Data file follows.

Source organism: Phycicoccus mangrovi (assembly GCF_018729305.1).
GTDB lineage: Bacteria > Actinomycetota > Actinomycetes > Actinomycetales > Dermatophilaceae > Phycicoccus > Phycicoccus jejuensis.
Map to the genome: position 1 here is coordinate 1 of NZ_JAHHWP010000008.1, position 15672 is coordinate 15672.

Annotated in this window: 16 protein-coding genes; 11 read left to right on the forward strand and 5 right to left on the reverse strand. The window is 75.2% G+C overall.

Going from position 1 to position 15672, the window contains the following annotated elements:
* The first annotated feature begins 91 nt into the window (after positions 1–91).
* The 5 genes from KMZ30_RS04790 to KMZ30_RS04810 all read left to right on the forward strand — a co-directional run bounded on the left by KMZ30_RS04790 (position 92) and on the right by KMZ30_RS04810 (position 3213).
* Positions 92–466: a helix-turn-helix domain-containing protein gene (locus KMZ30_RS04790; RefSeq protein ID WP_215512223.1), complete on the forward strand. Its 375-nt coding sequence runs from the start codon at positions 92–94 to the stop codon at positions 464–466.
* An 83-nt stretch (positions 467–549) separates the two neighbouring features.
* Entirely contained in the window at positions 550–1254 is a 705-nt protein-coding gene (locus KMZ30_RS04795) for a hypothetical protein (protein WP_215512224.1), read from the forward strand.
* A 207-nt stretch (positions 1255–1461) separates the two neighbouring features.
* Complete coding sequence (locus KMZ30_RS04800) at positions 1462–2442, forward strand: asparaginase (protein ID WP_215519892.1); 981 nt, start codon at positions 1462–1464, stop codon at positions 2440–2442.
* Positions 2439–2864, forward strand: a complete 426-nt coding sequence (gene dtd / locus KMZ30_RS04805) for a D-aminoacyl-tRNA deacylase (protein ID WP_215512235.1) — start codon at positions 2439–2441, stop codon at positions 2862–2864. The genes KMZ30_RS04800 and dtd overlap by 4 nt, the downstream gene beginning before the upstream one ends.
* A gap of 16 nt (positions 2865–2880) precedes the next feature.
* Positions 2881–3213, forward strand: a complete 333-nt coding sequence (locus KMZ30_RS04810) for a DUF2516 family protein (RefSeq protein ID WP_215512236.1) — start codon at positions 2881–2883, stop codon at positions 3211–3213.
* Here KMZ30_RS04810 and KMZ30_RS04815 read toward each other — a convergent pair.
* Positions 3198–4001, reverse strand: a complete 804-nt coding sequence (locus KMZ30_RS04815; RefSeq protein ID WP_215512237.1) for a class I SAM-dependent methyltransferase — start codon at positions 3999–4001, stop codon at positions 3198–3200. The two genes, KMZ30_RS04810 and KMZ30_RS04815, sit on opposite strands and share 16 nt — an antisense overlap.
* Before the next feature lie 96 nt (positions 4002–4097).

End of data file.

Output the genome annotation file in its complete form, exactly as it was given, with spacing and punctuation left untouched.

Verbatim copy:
Source organism: Phycicoccus mangrovi (assembly GCF_018729305.1).
GTDB lineage: Bacteria > Actinomycetota > Actinomycetes > Actinomycetales > Dermatophilaceae > Phycicoccus > Phycicoccus jejuensis.
Map to the genome: position 1 here is coordinate 1 of NZ_JAHHWP010000008.1, position 15672 is coordinate 15672.

Annotated in this window: 16 protein-coding genes; 11 read left to right on the forward strand and 5 right to left on the reverse strand. The window is 75.2% G+C overall.

Going from position 1 to position 15672, the window contains the following annotated elements:
* The first annotated feature begins 91 nt into the window (after positions 1–91).
* The 5 genes from KMZ30_RS04790 to KMZ30_RS04810 all read left to right on the forward strand — a co-directional run bounded on the left by KMZ30_RS04790 (position 92) and on the right by KMZ30_RS04810 (position 3213).
* Positions 92–466: a helix-turn-helix domain-containing protein gene (locus KMZ30_RS04790; RefSeq protein ID WP_215512223.1), complete on the forward strand. Its 375-nt coding sequence runs from the start codon at positions 92–94 to the stop codon at positions 464–466.
* An 83-nt stretch (positions 467–549) separates the two neighbouring features.
* Entirely contained in the window at positions 550–1254 is a 705-nt protein-coding gene (locus KMZ30_RS04795) for a hypothetical protein (protein WP_215512224.1), read from the forward strand.
* A 207-nt stretch (positions 1255–1461) separates the two neighbouring features.
* Complete coding sequence (locus KMZ30_RS04800) at positions 1462–2442, forward strand: asparaginase (protein ID WP_215519892.1); 981 nt, start codon at positions 1462–1464, stop codon at positions 2440–2442.
* Positions 2439–2864, forward strand: a complete 426-nt coding sequence (gene dtd / locus KMZ30_RS04805) for a D-aminoacyl-tRNA deacylase (protein ID WP_215512235.1) — start codon at positions 2439–2441, stop codon at positions 2862–2864. The genes KMZ30_RS04800 and dtd overlap by 4 nt, the downstream gene beginning before the upstream one ends.
* A gap of 16 nt (positions 2865–2880) precedes the next feature.
* Positions 2881–3213, forward strand: a complete 333-nt coding sequence (locus KMZ30_RS04810) for a DUF2516 family protein (RefSeq protein ID WP_215512236.1) — start codon at positions 2881–2883, stop codon at positions 3211–3213.
* Here KMZ30_RS04810 and KMZ30_RS04815 read toward each other — a convergent pair.
* Positions 3198–4001, reverse strand: a complete 804-nt coding sequence (locus KMZ30_RS04815; RefSeq protein ID WP_215512237.1) for a class I SAM-dependent methyltransferase — start codon at positions 3999–4001, stop codon at positions 3198–3200. The two genes, KMZ30_RS04810 and KMZ30_RS04815, sit on opposite strands and share 16 nt — an antisense overlap.
* Before the next feature lie 96 nt (positions 4002–4097).